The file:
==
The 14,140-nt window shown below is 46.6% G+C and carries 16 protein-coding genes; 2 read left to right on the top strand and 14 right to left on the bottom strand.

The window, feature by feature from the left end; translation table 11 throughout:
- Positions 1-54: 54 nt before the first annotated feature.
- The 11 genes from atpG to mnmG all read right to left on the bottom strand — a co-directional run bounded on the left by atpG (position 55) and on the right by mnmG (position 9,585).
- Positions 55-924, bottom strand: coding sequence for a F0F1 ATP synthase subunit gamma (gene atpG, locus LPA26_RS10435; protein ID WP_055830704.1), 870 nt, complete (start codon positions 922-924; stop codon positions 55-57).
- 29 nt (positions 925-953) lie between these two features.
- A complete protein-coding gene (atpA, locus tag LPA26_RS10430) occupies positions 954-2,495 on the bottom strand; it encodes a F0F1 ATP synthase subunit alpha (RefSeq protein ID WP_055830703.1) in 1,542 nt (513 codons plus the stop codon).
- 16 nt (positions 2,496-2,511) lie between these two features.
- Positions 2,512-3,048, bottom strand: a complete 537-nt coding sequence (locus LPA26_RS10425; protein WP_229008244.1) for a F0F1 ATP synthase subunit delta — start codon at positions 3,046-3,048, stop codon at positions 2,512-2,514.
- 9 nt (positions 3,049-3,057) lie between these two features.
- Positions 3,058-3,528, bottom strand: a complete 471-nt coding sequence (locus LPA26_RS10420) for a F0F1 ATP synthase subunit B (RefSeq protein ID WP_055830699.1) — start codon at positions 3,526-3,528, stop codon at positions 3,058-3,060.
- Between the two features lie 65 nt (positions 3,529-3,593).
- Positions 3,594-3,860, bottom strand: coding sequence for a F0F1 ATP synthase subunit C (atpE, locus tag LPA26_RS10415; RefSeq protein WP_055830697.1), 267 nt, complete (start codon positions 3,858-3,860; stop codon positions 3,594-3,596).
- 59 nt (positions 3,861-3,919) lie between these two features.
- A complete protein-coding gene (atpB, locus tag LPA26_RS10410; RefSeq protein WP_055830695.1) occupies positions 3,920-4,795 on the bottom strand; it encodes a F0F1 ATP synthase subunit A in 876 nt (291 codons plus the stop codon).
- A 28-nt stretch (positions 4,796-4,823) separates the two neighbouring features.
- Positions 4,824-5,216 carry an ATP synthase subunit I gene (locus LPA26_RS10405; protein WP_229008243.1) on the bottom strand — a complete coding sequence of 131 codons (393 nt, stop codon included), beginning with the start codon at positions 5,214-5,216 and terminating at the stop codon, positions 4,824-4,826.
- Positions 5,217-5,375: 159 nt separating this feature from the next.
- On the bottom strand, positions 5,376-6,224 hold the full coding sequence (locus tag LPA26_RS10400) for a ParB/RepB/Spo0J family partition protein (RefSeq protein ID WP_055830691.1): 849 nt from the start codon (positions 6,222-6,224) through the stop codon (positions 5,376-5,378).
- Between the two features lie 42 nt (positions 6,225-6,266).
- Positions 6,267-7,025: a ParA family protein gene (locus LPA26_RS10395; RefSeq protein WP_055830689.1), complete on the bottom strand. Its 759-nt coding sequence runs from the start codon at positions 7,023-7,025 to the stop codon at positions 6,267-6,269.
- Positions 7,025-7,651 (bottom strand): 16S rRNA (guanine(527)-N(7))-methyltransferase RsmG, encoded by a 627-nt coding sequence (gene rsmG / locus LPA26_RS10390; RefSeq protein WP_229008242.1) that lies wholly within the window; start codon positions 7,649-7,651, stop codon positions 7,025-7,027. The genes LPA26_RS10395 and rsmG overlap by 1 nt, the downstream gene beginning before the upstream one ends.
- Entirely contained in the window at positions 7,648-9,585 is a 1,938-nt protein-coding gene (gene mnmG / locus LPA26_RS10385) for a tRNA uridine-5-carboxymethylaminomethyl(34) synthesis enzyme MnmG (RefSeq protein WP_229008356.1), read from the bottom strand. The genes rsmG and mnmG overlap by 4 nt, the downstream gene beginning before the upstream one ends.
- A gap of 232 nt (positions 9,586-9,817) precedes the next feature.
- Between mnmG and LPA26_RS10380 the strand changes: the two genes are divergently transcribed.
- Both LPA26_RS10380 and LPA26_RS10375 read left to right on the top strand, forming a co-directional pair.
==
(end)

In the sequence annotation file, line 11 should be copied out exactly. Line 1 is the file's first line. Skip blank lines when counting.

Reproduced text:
- Positions 3,058-3,528, bottom strand: a complete 471-nt coding sequence (locus LPA26_RS10420) for a F0F1 ATP synthase subunit B (RefSeq protein ID WP_055830699.1) — start codon at positions 3,526-3,528, stop codon at positions 3,058-3,060.